Creating and releasing music in an industry that’s fallen victim to streaming, and illegal torrenting and downloads, can be a little disheartening. However, singer songwriter Ever hasn’t allowed such details to deter her from her creative path.
Mixing influences from Laura Marling to Grimes to Kimbra, she’s created whimiscal, dreamy pop music, with rich lyrical content that is poetic in form, which she brings to life with her haunting yet sweet vocals. We spoke about to Ever about musical influences and how difficult it is as an emerging artist, who releases their first EP, for free in the industry’s current state.
Can you introduce yourself for those who may not have heard of you before?
I’m Ever, a musician from the South of England. As well as writing music I love to do embroidery and knit; I like to make my own merchandise, so I embroider lyrics and frame them, and I’m hoping to knit some stuff for the winter to add to the site. I also like to write poetry and paint occasionally.
How would you describe your music?
I’d say my music is rather chilled, it’s electronic/ambient. I think lyrics are important, so I like to create a simple instrumental backing that compliments the vocals, rather than overpowering them or becoming a main feature.
What encouraged you to become a musician?
I’d listen to artists and wonder how they make such good songs – one day, I decided to try it myself. Laura Marling was the first artist to make me want to try and take music more seriously. I started off writing folk music, but I got a bit of writers block and expanded into writing in lots of other genres and that really helped. Kimbra and Grimes were the artists that made me want to experiment more with electronic music and be more serious about learning how to record/write the instrument parts myself.
What would you say is the most challenging thing that’s occurred during your musical journey?
I guess the main big thing is self-doubt. There’s always the constant reminder that it’s a difficult industry to succeed in, especially when you’re not a confident or outgoing person like myself. I’m good at networking online, but as soon as it’s in person, that’s when the doubt kicks in because you have to big yourself up and I’m not very good at that!
Is there a stand-out moment that’s happened to you so far?
Nothing major has happened, but I always love it when people say they enjoy my music. Reading a review written by someone who’s just stumbled upon my music and loved it enough to write about it makes me feel really great.
Your debut EP, ‘Bodies’, was released at the end of 2014. How was the writing and recording process for it?
I wrote the song about a year before it was recorded in my room after discovering Grimes. I wanted to create something interesting. I obviously knew I couldn’t write anything like her stuff because I didn’t have any synths or any of the programs – all I had was Garage Band and a guitar, so I focused on creating an interesting vocal part. I never intended to do anything with the song until I won a competition for a free day in the studio at Skinny Mammoth and that’s when I recorded the single version.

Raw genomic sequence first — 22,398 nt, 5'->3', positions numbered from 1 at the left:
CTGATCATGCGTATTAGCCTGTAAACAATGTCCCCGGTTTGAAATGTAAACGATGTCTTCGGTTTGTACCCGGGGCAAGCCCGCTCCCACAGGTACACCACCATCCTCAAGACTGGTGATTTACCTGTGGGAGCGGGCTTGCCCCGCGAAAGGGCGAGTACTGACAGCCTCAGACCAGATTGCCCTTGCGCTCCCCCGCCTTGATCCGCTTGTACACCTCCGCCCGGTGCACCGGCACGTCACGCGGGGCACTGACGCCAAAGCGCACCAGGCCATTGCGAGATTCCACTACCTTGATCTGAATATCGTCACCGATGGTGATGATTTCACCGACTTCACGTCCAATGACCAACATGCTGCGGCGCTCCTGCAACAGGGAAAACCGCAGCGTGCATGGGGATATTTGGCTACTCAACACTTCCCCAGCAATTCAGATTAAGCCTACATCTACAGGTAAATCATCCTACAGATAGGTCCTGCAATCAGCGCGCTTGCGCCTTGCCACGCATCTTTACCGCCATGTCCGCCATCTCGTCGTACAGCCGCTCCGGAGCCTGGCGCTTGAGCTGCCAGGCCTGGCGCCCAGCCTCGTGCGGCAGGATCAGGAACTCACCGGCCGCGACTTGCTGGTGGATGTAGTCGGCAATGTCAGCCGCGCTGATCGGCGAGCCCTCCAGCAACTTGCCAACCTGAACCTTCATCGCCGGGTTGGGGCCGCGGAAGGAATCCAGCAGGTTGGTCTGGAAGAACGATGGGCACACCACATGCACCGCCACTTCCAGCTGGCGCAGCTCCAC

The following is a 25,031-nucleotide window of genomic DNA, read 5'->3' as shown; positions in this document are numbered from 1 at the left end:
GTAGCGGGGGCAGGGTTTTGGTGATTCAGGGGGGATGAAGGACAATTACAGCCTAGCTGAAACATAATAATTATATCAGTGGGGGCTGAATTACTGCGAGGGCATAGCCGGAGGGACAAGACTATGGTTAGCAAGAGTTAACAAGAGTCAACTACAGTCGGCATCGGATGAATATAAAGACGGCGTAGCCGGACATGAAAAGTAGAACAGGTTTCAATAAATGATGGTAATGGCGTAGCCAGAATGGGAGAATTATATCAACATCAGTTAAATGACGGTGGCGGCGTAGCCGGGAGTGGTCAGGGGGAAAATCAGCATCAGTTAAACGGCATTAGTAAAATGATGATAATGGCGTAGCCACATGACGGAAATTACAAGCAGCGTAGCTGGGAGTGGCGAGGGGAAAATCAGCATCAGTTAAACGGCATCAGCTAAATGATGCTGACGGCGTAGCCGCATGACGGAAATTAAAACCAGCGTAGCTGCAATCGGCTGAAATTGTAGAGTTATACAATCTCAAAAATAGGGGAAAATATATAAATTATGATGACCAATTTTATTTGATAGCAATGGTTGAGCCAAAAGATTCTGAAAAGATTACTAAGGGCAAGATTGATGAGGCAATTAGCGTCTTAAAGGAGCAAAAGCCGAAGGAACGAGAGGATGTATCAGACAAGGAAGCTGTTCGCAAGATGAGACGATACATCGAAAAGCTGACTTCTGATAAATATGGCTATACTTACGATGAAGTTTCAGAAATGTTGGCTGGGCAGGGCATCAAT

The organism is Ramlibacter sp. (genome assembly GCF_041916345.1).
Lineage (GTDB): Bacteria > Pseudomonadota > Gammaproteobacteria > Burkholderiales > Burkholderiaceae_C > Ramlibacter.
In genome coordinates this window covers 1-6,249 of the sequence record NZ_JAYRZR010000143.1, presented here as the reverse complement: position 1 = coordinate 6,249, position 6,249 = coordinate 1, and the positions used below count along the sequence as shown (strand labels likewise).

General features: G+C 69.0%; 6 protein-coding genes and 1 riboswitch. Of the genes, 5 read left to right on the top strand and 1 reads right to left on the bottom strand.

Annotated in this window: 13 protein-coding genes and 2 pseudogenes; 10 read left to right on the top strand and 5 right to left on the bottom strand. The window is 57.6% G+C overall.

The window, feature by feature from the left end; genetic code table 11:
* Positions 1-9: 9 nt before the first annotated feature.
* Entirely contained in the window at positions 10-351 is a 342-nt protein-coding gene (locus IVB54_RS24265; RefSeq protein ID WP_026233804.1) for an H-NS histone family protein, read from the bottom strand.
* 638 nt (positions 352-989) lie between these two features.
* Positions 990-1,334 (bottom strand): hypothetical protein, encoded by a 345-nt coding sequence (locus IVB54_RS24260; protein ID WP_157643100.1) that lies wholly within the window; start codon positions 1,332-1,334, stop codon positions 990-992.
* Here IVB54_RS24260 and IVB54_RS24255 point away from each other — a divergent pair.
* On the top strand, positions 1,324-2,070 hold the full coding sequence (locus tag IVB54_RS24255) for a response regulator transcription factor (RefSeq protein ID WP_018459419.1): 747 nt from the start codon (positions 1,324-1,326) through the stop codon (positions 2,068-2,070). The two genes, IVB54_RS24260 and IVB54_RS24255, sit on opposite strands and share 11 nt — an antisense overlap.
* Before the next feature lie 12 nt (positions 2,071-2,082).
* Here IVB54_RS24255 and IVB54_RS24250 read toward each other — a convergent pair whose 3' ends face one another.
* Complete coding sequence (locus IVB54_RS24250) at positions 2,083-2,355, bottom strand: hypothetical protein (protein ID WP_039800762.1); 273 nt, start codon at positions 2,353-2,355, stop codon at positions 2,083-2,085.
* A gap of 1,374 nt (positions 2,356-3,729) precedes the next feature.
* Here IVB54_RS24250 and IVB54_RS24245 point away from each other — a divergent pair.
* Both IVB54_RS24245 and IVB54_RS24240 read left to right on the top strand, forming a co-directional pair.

Do you feel that it’s been well-received so far?
I’ve had a lot of positive responses, and it’s got a good amount of radio/online radio play, so yeah I’d say so. I haven’t heard anything negative, so if someone doesn’t like it, they haven’t gone out of their way to tell me about it, which is a relief!
Your EP is available for free download. What prompted this decision, as opposed to asking people to pay for it?
It was my first EP so I thought it would be better to give it away for free. If people like it enough and want to pay for it then they have the option to, but it’s more likely to reach a wider audience if it’s free as opposed to setting a price. Since I’m still trying to reach more people and build a fanbase, I think giving a few songs away for free is the best way to start. I could be wrong but since I recorded it at home, it’s not like I have to make up for a lot of recording costs or anything, so giving it away for free is working for me at the moment.
Do you feel that there are any particular challenges/problems that face emerging artists in today’s industry?
I feel the main problem is that there’s so much music out there as it’s so easy to get it on-line. It means there’s a lot more music for the trend setters to listen to, and a bigger chance of them ignoring yours to make up for it. In the end though, it’s not stopping me from making the music, which is the main goal, but it would be nice to get it heard by as many people as possible.
Therefore, what advice would you offer to a new artist?
Keep trying and keep pushing your music. If you continue to be persistent and show that you’re committed, then a lot more people will take you seriously and a lot more people will eventually hear your music.
What are your musical plans for the rest of 2015?
I’m working on a new single right now, which I’m hoping to create a music video for. There’s also a B-side to the single, which at the moment is one of my favourite songs. I’m also hoping to play live more and work on making my songs better for a live setting but at the moment, it’s pretty quiet. I’m just going to work on writing and hope good things come from it.
You can also download her debut EP, ‘Bodies’, and her latest release ‘Common Daze’ for free on BandCamp.